Online vet technician college training is available as well, and the AVMA accredits programs for distance learning through the internet. However, it is important to note that any course will require extensive practical experience which must be completed in a lab or clinic, and thus one's presence will be needed.
In order to be a veterinary technician, one must attend a training program that teaches the basics of the position. The education requirements for a vet tech are varied, but can be summarized by the following. Firstly, a student should have a high school diploma or general education diploma. Students should focus on biology and other life sciences during this early part of their schooling.
Once ready, a prospective vet tech should identify local programs through junior and community colleges that are certified by national organizations, such as the American Veterinary Medical Association (AVMA) or the Canadian Veterinary Medical Association (CVMA). It is important to select one of these programs as their education requirements are generally thought to be of the highest standard.
Ultimately, the vet tech will be expected to graduate from the program with either and associates or bachelor's degree (most opt for the two year process) and then be required to pass a national or state exam in order to practice. These requirements vary depending on the state and country in which one wishes to practice veterinary medicine.
In order to be a vet technician, several requirements must be met. First and foremost, one must obtain a college degree. In most instances, that degree will be an associate of science, from a nationally accredited training program licensed by the governing veterinary association. However, getting a degree is only part of the requirements to practice veterinary medicine.
Vet technicians must also pass an exam in order to obtain their credentials. In the United States, vet techs are expected to take not only the Veterinary Technician National Exam, but also a written exam put forth by the state board in charge of licensing. Note that not all states require such a test to be administered.
Ultimately, vet technicians are licensed and regulated in a wide range of practices that vary from state to state. Licensed veterinary technicians, registered veterinary technicians, and certified techs all are equivalent positions across the country.
There are a vast number of vet technician programs to choose from across the nation. The training varies depending on the academic institution which you choose to attend. Most vet techs choose to complete a two year program from a community college, vocational school, or junior college, and as a result earn an associate's degree in science. When evaluating which program to enroll in, make sure you check with the national veterinary medical association for your country (in the United States and Canada; other nations have similar groups).
When considering a vet technician program, there are a myriad of factors to evaluate. Besides obvious issues like location and tuition expenses, try to find out information about alumni job placement and graduation rates. Since all vet techs are required to pass a national licensing exam, also ask about what percentage of students pass on their first attempt.
In recent years, a number of vet technician programs have begun offering online training. While this form of distance learning can be quite effective, especially for those who have scheduling conflicts, it only covers the most basic parts of the curriculum. Classroom instruction may be substituted in this manner, but practical and lab experience will still require in person attendance.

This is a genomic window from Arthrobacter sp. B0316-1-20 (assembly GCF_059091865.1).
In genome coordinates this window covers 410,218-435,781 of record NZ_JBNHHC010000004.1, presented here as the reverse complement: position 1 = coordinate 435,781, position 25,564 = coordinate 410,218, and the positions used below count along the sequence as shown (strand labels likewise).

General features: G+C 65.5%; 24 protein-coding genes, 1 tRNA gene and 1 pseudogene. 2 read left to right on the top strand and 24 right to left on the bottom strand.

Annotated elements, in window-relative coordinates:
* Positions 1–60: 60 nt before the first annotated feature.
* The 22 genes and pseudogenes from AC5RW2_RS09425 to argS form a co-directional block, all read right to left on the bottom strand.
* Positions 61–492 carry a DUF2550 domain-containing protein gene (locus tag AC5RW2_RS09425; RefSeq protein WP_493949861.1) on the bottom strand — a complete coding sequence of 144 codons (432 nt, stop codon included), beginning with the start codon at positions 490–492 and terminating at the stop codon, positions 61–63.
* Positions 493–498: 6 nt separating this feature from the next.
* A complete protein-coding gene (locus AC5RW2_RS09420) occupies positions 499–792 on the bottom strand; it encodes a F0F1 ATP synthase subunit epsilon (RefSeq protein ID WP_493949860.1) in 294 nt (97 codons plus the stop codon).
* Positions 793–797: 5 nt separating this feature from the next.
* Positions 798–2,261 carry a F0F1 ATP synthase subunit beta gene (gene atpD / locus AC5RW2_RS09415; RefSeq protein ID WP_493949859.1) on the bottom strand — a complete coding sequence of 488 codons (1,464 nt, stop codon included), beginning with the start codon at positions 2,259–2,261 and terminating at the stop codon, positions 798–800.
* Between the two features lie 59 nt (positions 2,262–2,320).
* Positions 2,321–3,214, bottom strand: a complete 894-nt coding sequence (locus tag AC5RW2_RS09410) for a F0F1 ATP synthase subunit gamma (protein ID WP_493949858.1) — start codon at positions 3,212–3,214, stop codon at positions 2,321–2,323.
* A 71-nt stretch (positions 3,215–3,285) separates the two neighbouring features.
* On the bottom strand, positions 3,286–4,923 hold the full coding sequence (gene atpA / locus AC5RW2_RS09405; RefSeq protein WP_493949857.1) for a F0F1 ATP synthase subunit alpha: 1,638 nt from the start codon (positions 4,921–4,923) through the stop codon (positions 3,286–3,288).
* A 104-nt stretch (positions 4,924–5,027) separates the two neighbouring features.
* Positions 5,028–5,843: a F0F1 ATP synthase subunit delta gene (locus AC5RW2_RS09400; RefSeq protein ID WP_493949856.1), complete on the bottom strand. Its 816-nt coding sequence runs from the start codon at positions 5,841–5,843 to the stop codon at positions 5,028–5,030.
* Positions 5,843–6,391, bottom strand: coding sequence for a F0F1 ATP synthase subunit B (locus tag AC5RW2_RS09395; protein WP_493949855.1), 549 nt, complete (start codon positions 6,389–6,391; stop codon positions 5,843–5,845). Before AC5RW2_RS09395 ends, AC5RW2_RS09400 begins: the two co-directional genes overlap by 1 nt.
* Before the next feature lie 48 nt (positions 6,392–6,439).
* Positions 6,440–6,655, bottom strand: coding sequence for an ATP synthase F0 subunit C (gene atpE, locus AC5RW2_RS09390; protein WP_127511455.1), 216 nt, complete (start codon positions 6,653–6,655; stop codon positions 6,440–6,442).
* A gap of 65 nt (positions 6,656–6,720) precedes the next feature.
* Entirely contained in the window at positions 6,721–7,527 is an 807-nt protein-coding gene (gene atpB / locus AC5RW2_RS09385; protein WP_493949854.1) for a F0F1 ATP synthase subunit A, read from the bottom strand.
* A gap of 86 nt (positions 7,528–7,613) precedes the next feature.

Vet technician training is a lengthy but rewarding process that begins with a solid classroom education. Individuals wishing to pursue a career as a vet tech should start with good grades in their high school courses, especially biology. A high school diploma or equivalent is required for admission to a vet tech training program, which is offered at a variety of junior and community colleges across the country.
Vet technician training programs are national regulated by the American Veterinary Medicine Association, or in Canada by the Canadian Veterinary Medicine Association. Other countries have similar programs, so make sure to begin your list of potential training programs by ensuring that the ones you are looking at are fully accredited.
Once a vet tech has obtained his or her degree, the training is still not complete. In order to practice animal medicine, the individual must pass at least the National Veterinary Technician Exam, and in many cases, a second exam administered by the state licensing board where the tech wishes to be employed.
The vet technician certification process is a multi stage endeavor. The first step is to graduate from a nationally accredited training program or equivalent. For individuals who have moved from a foreign country or do not have the degree, most states will still allow certification, but additional coursework may be required.
Besides the classroom experience, in order to be certified vet techs must also pass a national exam, known as the National Veterinary Technician Exam, administered by the American Veterinary Medicine Association. In addition, most states require passing a second written exam from their own licensing board. The certification test may also include essay and verbal questions.
Vet technicians also need a certain number of clinical experience hours in many states in order to become certified. These hours can be from a variety of work environments, such as animal hospitals, private care clinics, or research projects. Generally it will also involve a preceptor or veterinarian who the student will shadow for the duration of the clerkship.